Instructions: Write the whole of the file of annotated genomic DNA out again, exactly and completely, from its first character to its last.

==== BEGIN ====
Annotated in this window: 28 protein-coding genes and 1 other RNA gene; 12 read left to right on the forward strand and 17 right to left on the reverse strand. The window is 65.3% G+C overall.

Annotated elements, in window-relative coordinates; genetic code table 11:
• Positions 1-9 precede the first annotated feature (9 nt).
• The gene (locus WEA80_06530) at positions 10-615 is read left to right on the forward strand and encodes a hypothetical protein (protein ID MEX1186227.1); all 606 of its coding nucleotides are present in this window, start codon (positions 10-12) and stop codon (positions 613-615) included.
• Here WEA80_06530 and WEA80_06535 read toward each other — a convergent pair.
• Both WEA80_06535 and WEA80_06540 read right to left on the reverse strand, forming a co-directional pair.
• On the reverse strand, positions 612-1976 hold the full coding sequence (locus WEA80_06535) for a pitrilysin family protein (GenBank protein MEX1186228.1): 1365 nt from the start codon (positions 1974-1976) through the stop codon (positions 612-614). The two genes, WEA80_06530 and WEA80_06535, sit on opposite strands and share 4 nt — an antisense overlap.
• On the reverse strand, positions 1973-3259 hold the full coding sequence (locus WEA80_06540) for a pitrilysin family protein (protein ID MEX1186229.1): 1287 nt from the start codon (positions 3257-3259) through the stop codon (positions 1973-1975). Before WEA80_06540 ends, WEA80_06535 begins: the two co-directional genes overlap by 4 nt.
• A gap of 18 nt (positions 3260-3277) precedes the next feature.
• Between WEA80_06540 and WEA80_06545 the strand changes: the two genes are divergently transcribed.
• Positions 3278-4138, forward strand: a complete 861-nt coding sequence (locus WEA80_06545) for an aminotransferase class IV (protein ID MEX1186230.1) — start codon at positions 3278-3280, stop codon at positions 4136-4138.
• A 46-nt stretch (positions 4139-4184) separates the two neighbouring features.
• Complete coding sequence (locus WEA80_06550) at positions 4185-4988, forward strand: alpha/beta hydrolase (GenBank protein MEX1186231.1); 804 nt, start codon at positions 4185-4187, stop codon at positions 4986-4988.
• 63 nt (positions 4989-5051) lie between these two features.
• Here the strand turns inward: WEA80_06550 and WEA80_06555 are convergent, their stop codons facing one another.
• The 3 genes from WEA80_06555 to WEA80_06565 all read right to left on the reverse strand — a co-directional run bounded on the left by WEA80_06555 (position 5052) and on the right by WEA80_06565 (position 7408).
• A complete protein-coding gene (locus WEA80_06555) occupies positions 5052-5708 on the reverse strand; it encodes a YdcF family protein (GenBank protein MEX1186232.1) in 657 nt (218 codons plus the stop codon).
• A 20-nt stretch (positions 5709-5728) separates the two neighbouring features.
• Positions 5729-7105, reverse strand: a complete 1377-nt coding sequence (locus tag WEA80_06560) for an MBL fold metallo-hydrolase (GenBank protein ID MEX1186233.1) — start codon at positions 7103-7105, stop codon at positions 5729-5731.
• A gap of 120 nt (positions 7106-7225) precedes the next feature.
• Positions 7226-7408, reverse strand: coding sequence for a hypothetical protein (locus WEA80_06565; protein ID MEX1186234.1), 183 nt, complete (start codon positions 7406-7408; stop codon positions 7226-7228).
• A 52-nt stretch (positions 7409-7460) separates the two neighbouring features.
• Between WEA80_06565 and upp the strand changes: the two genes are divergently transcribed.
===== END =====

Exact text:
Annotated in this window: 28 protein-coding genes and 1 other RNA gene; 12 read left to right on the forward strand and 17 right to left on the reverse strand. The window is 65.3% G+C overall.

Annotated elements, in window-relative coordinates; genetic code table 11:
• Positions 1-9 precede the first annotated feature (9 nt).
• The gene (locus WEA80_06530) at positions 10-615 is read left to right on the forward strand and encodes a hypothetical protein (protein ID MEX1186227.1); all 606 of its coding nucleotides are present in this window, start codon (positions 10-12) and stop codon (positions 613-615) included.
• Here WEA80_06530 and WEA80_06535 read toward each other — a convergent pair.
• Both WEA80_06535 and WEA80_06540 read right to left on the reverse strand, forming a co-directional pair.
• On the reverse strand, positions 612-1976 hold the full coding sequence (locus WEA80_06535) for a pitrilysin family protein (GenBank protein MEX1186228.1): 1365 nt from the start codon (positions 1974-1976) through the stop codon (positions 612-614). The two genes, WEA80_06530 and WEA80_06535, sit on opposite strands and share 4 nt — an antisense overlap.
• On the reverse strand, positions 1973-3259 hold the full coding sequence (locus WEA80_06540) for a pitrilysin family protein (protein ID MEX1186229.1): 1287 nt from the start codon (positions 3257-3259) through the stop codon (positions 1973-1975). Before WEA80_06540 ends, WEA80_06535 begins: the two co-directional genes overlap by 4 nt.
• A gap of 18 nt (positions 3260-3277) precedes the next feature.
• Between WEA80_06540 and WEA80_06545 the strand changes: the two genes are divergently transcribed.
• Positions 3278-4138, forward strand: a complete 861-nt coding sequence (locus WEA80_06545) for an aminotransferase class IV (protein ID MEX1186230.1) — start codon at positions 3278-3280, stop codon at positions 4136-4138.
• A 46-nt stretch (positions 4139-4184) separates the two neighbouring features.
• Complete coding sequence (locus WEA80_06550) at positions 4185-4988, forward strand: alpha/beta hydrolase (GenBank protein MEX1186231.1); 804 nt, start codon at positions 4185-4187, stop codon at positions 4986-4988.
• 63 nt (positions 4989-5051) lie between these two features.
• Here the strand turns inward: WEA80_06550 and WEA80_06555 are convergent, their stop codons facing one another.
• The 3 genes from WEA80_06555 to WEA80_06565 all read right to left on the reverse strand — a co-directional run bounded on the left by WEA80_06555 (position 5052) and on the right by WEA80_06565 (position 7408).
• A complete protein-coding gene (locus WEA80_06555) occupies positions 5052-5708 on the reverse strand; it encodes a YdcF family protein (GenBank protein MEX1186232.1) in 657 nt (218 codons plus the stop codon).
• A 20-nt stretch (positions 5709-5728) separates the two neighbouring features.
• Positions 5729-7105, reverse strand: a complete 1377-nt coding sequence (locus tag WEA80_06560) for an MBL fold metallo-hydrolase (GenBank protein ID MEX1186233.1) — start codon at positions 7103-7105, stop codon at positions 5729-5731.
• A gap of 120 nt (positions 7106-7225) precedes the next feature.
• Positions 7226-7408, reverse strand: coding sequence for a hypothetical protein (locus WEA80_06565; protein ID MEX1186234.1), 183 nt, complete (start codon positions 7406-7408; stop codon positions 7226-7228).
• A 52-nt stretch (positions 7409-7460) separates the two neighbouring features.
• Between WEA80_06565 and upp the strand changes: the two genes are divergently transcribed.